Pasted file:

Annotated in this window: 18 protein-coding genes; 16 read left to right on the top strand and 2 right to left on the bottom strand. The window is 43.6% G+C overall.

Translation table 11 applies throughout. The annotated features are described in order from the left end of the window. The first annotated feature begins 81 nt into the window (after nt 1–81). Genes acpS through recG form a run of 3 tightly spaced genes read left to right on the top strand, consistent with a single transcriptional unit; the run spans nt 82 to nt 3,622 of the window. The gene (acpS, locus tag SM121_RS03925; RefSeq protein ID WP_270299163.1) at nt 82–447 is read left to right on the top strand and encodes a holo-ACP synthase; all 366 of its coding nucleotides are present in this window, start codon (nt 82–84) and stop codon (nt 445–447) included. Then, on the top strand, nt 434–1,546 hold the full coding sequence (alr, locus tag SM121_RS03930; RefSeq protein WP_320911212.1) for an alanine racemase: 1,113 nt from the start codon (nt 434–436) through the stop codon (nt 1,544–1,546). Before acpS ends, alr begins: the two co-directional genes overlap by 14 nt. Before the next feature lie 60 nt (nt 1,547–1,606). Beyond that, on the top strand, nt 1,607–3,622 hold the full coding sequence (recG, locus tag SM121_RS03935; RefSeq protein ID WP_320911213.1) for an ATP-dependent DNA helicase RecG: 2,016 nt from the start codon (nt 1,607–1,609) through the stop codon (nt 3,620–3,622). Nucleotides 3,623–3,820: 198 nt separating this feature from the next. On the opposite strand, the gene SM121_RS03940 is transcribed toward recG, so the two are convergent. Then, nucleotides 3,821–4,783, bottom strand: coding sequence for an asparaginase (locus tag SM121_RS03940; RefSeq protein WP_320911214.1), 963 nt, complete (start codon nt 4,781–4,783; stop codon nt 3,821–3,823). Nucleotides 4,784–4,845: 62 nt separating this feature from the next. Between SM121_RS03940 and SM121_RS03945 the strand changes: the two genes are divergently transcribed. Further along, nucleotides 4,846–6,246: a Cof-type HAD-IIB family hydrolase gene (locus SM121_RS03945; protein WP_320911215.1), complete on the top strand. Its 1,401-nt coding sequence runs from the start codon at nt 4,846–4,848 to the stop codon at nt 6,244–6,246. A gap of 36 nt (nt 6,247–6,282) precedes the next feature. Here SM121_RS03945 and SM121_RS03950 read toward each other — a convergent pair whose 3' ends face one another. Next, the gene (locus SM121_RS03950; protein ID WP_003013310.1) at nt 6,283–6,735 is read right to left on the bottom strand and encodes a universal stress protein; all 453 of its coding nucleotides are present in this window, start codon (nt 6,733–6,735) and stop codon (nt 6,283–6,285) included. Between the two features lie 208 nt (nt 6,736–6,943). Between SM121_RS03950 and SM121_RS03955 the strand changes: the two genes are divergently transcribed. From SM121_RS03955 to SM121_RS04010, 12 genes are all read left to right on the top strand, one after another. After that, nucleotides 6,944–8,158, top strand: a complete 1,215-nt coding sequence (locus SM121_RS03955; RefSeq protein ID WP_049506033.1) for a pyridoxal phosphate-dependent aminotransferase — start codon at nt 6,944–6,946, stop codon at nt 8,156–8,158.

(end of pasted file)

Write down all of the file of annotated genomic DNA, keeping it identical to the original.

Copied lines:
Annotated in this window: 18 protein-coding genes; 16 read left to right on the top strand and 2 right to left on the bottom strand. The window is 43.6% G+C overall.

Translation table 11 applies throughout. The annotated features are described in order from the left end of the window. The first annotated feature begins 81 nt into the window (after nt 1–81). Genes acpS through recG form a run of 3 tightly spaced genes read left to right on the top strand, consistent with a single transcriptional unit; the run spans nt 82 to nt 3,622 of the window. The gene (acpS, locus tag SM121_RS03925; RefSeq protein ID WP_270299163.1) at nt 82–447 is read left to right on the top strand and encodes a holo-ACP synthase; all 366 of its coding nucleotides are present in this window, start codon (nt 82–84) and stop codon (nt 445–447) included. Then, on the top strand, nt 434–1,546 hold the full coding sequence (alr, locus tag SM121_RS03930; RefSeq protein WP_320911212.1) for an alanine racemase: 1,113 nt from the start codon (nt 434–436) through the stop codon (nt 1,544–1,546). Before acpS ends, alr begins: the two co-directional genes overlap by 14 nt. Before the next feature lie 60 nt (nt 1,547–1,606). Beyond that, on the top strand, nt 1,607–3,622 hold the full coding sequence (recG, locus tag SM121_RS03935; RefSeq protein ID WP_320911213.1) for an ATP-dependent DNA helicase RecG: 2,016 nt from the start codon (nt 1,607–1,609) through the stop codon (nt 3,620–3,622). Nucleotides 3,623–3,820: 198 nt separating this feature from the next. On the opposite strand, the gene SM121_RS03940 is transcribed toward recG, so the two are convergent. Then, nucleotides 3,821–4,783, bottom strand: coding sequence for an asparaginase (locus tag SM121_RS03940; RefSeq protein WP_320911214.1), 963 nt, complete (start codon nt 4,781–4,783; stop codon nt 3,821–3,823). Nucleotides 4,784–4,845: 62 nt separating this feature from the next. Between SM121_RS03940 and SM121_RS03945 the strand changes: the two genes are divergently transcribed. Further along, nucleotides 4,846–6,246: a Cof-type HAD-IIB family hydrolase gene (locus SM121_RS03945; protein WP_320911215.1), complete on the top strand. Its 1,401-nt coding sequence runs from the start codon at nt 4,846–4,848 to the stop codon at nt 6,244–6,246. A gap of 36 nt (nt 6,247–6,282) precedes the next feature. Here SM121_RS03945 and SM121_RS03950 read toward each other — a convergent pair whose 3' ends face one another. Next, the gene (locus SM121_RS03950; protein ID WP_003013310.1) at nt 6,283–6,735 is read right to left on the bottom strand and encodes a universal stress protein; all 453 of its coding nucleotides are present in this window, start codon (nt 6,733–6,735) and stop codon (nt 6,283–6,285) included. Between the two features lie 208 nt (nt 6,736–6,943). Between SM121_RS03950 and SM121_RS03955 the strand changes: the two genes are divergently transcribed. From SM121_RS03955 to SM121_RS04010, 12 genes are all read left to right on the top strand, one after another. After that, nucleotides 6,944–8,158, top strand: a complete 1,215-nt coding sequence (locus SM121_RS03955; RefSeq protein ID WP_049506033.1) for a pyridoxal phosphate-dependent aminotransferase — start codon at nt 6,944–6,946, stop codon at nt 8,156–8,158.